Speculators cut bullish oil wagers to the lowest level in more than two years amid warnings the U.S. supply glut may soon strain storage capacity.
Hedge funds and other money managers reduced their net-long position in West Texas Intermediate crude by 2.5 percent in the seven days ended March 10, U.S. Commodity Futures Trading Commission data show. Short wagers rose to a record.
Oil supplies at Cushing, Oklahoma, the delivery point for WTI and the nation’s biggest storage hub, have more than doubled in three months. Tanks nationwide are almost two-thirds full, and the International Energy Agency said March 13 that the glut raised the risk of more price slumps. Production has climbed even as companies idle drilling rigs at a record pace.
“You have a market that’s running out of storage space, and there really is no fix,” Bill O’Grady, chief market strategist at Confluence Investment Management in St. Louis, which oversees $3.4 billion, said by phone March 13. “I don’t see this getting better.”
WTI fell 4.4 percent to $48.29 a barrel on the New York Mercantile Exchange in the week covered by the report. Futures slumped 96 cents on Monday to $43.88, the lowest settlement in six years.
U.S. crude inventories jumped by 4.51 million barrels in the seven days ended March 6 to 448.9 million, the most in weekly Energy Information Administration data since August 1982.
The U.S. has lost almost half its oil rigs since October, reaching the lowest level in almost four years, Baker Hughes Inc. data show. Yet crude output has continued to top records, reaching 9.37 million barrels a day, the most in weekly EIA data going back to 1983.
In addition, there are more than 3,000 oil wells that analysts including Wood Mackenzie Ltd. and RBC Capital Markets LLC estimate have been drilled and not yet tapped.
Competition is also increasing from abroad. The Organization of Petroleum Exporting Countries, which accounts for 40 percent of the world’s oil, pumped 30.6 million barrels a day in February, exceeding its target for the ninth month. Iraqi oil sales are poised to rise this month after a decline in February because of bad weather.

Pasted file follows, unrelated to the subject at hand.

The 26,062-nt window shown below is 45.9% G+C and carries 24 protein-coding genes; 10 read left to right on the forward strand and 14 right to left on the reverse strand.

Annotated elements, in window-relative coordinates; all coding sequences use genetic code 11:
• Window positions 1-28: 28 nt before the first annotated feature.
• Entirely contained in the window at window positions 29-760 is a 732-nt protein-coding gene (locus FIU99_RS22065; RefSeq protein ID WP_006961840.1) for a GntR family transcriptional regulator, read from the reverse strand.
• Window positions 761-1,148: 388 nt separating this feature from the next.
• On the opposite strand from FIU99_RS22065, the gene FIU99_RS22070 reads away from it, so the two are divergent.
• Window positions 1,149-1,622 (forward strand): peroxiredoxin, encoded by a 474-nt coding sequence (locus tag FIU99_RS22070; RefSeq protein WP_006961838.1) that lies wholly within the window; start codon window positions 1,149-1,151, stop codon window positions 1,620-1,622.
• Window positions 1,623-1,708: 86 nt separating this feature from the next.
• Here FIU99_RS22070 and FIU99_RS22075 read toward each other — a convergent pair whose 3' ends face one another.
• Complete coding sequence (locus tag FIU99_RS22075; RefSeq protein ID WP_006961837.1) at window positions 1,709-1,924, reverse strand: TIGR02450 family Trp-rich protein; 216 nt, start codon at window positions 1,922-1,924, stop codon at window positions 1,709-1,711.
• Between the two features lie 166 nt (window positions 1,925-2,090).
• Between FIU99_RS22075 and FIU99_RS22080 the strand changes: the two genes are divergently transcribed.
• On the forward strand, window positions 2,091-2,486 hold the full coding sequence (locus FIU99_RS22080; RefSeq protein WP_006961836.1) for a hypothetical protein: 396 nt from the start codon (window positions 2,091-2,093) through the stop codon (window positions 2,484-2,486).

Russia pumped 10.71 million barrels a day in January, a post-Soviet record. It will maintain oil output for the next two decades, Energy Minister Alexander Novak said March 11.
The strengthening U.S. dollar is also weighing on oil because it makes the commodity, typically traded in dollars, more expensive for buyers outside the U.S. The Bloomberg Dollar Spot Index gained 2.9 percent in the report period and surged on March 13 to the highest level in more than a decade.
The net-long speculative position in WTI shrank by 4,032 contracts to 160,278 futures and options in the week ended March 10, the least bullish since Jan. 1, 2013. Short bets gained 4,763 to a record 142,770 and longs climbed 731 to 303,048.
Bullish bets on gasoline shrank 17 percent to 35,145 as futures slid 6.7 percent to $1.8183 a gallon on Nymex. Regular gasoline at U.S. pumps averaged $2.424 a gallon Sunday, according to Heathrow, Florida-based AAA, the country’s largest motoring group.
Bearish wagers on U.S. ultra low sulfur diesel rose 20 percent to 13,267 contracts. ULSD futures traded on the Nymex fell 12.6 cents to $1.8135 a gallon in the report week.
Speculators trimmed short wagers on U.S. natural gas for the fourth straight week, cutting the bets 20 percent to 32,245, based on an index of four gas contracts adjusted to futures equivalents.
Natural gas futures climbed 2 cents to $2.732 per million British thermal units in the week covered by the report.
Bets will likely get more bearish as oil supplies in the U.S. and abroad expand, Andy Lipow, president of Lipow Oil Associates LLC, an energy consultant in Houston, Texas, said by phone March 13.
“We haven’t seen U.S. production decline, OPEC decided not to cut production, there’s record oil production out of Russia and increases from Iraq,” Lipow said. “I expect oil to test the low $40s, and the hedge funds are even more bearish than I am.”